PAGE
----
By ALISSA SCOTT
New York Oncology Hematol-ogy is making a $3 million technological investment at its cancer center in Amsterdam and will begin providing new radiation therapy this summer.
"We're going to continue to provide the best and be the forerunner of cancer care in the community," NYOH executive director Edwin Graham said, "so that patients can remain in the community if they want to receive their care."
NYOH was able to make the multi-million dollar investment with the help of U.S. Oncology, an "important business partner," and as a result will be the only provider of the new radiation technology in the area -- an addition to the medical oncology already available.
The new equipment, a Varian iX linear accelerator (linac) and a General Electric CT Simulator, will provide the "most advanced cancer radiation therapy" available in the region, according to a news release.
Investing in the new technology allows the center to continue providing patients with the "best radiation treatments available," the center's radiation oncologist Arsyl De Jesus said.
"With built in X-ray and CT imaging systems, the linac will allow us to better target cancer in real-time," De Jesus said.
The other new piece of equipment, the CT Simulator, is used for radiation treatment planning. It uses special imaging techniques to scan more quickly, while more precisely defining the size, shape and location of tumors.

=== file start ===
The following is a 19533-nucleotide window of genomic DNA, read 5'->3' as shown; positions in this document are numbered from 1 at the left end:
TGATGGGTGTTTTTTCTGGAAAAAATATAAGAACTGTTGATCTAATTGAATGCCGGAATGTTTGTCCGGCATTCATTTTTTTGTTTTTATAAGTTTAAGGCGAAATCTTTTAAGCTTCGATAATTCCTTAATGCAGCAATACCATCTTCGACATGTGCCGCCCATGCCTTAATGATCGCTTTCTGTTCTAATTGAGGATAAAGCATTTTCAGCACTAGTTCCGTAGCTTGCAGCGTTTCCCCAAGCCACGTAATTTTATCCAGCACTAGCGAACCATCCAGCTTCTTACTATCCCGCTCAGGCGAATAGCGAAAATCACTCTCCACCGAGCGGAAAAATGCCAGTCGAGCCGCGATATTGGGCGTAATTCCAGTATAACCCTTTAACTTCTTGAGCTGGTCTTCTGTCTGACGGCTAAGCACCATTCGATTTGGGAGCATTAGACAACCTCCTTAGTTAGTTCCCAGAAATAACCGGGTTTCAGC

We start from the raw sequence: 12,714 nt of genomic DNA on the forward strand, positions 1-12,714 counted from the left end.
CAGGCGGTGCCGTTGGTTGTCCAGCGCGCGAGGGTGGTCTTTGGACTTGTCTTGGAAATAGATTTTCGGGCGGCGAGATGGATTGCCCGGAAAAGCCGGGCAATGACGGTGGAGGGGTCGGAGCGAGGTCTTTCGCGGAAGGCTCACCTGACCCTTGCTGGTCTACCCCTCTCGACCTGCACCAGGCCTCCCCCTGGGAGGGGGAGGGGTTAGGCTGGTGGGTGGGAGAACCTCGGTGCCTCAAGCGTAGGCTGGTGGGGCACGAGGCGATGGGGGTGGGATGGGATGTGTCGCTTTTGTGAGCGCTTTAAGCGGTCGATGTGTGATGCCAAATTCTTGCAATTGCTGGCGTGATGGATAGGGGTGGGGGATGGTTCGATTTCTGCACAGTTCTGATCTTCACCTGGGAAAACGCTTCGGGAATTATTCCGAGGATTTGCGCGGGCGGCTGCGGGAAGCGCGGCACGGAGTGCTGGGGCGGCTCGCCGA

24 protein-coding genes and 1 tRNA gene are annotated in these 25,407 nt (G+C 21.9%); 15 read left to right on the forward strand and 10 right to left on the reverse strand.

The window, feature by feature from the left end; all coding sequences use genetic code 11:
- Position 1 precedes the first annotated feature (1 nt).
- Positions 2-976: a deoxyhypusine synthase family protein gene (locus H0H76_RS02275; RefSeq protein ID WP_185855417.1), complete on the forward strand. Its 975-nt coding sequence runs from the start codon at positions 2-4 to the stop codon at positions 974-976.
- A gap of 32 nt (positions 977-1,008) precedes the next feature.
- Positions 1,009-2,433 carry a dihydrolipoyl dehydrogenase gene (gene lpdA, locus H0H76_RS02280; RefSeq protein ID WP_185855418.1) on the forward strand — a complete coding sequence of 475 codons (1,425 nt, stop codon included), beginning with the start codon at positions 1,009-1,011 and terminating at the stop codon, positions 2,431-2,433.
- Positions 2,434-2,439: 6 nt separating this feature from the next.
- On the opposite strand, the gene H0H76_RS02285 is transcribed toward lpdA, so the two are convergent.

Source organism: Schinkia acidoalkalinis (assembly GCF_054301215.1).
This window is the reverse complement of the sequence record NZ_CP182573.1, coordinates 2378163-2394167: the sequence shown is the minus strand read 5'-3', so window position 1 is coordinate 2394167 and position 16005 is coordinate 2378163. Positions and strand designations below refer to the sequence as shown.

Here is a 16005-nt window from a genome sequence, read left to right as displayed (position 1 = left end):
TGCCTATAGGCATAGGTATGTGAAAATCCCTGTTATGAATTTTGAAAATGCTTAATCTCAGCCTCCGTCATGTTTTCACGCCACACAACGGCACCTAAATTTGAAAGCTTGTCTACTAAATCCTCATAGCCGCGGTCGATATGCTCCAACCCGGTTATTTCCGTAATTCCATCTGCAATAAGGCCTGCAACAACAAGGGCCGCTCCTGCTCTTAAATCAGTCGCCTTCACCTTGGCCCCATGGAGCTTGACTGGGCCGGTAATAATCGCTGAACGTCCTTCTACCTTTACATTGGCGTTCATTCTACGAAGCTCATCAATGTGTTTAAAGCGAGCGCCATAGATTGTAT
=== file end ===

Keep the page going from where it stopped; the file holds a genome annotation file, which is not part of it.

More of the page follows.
The investment will also include office renovations to accommodate the new technology.
Graham said the new technology will directly impact the community's economic development.
"I suspect the technology, which will be the newest one in the broader community, may actually end up having patients who may be otherwise seeking care out of the area to stay in Amsterdam," Graham said. "By ensuring that we are a destination of service for folks who are in the need of cancer care, we hope that also serves as a catalyst or stimulant for economic development in the community."
He said as it may draw patients from beyond Amsterdam's borders, after they receive care, they may take advantage of the city's shops and restaurants.
Congressman Paul Tonko, an Amsterdam native, agreed.
"Thanks to New York Oncology Hematology's investment it its Amsterdam Cancer Center, more families will have convenient access to state-of-the-art cancer treatment right in our own community," Tonko said. "In addition to their major investment, we also recognize NYOH as a vital catalyst, spurring economic development through its planned improvements to Riverfront Center."
Renovations will begin in March and are expected to finish in June. In the meantime, radiation patients will continue to be served at NYOH offices in Rexford and at Patroon Creek in Albany, according to a news release.
Robert H. Goslin, MD, medical oncologist at the center, said he and other physicians in the practice will continue to see new and existing medical oncology patients in the Amsterdam office.
The doctors will also be reaching out to referring physicians -- doctors who send patients to NYOH for cancer treatment -- to explain the capabilities of the new radiation equipment.
"We're thrilled to continue commitment and very genuinely serve in the community," Graham said. "This was the opportune time to upgrade our equipment. We're thrilled to be making this $3 million investment in the community and it represents, in essence, the larger commitment to doing what we do, which is provide the best cancer care possible to patients who need it."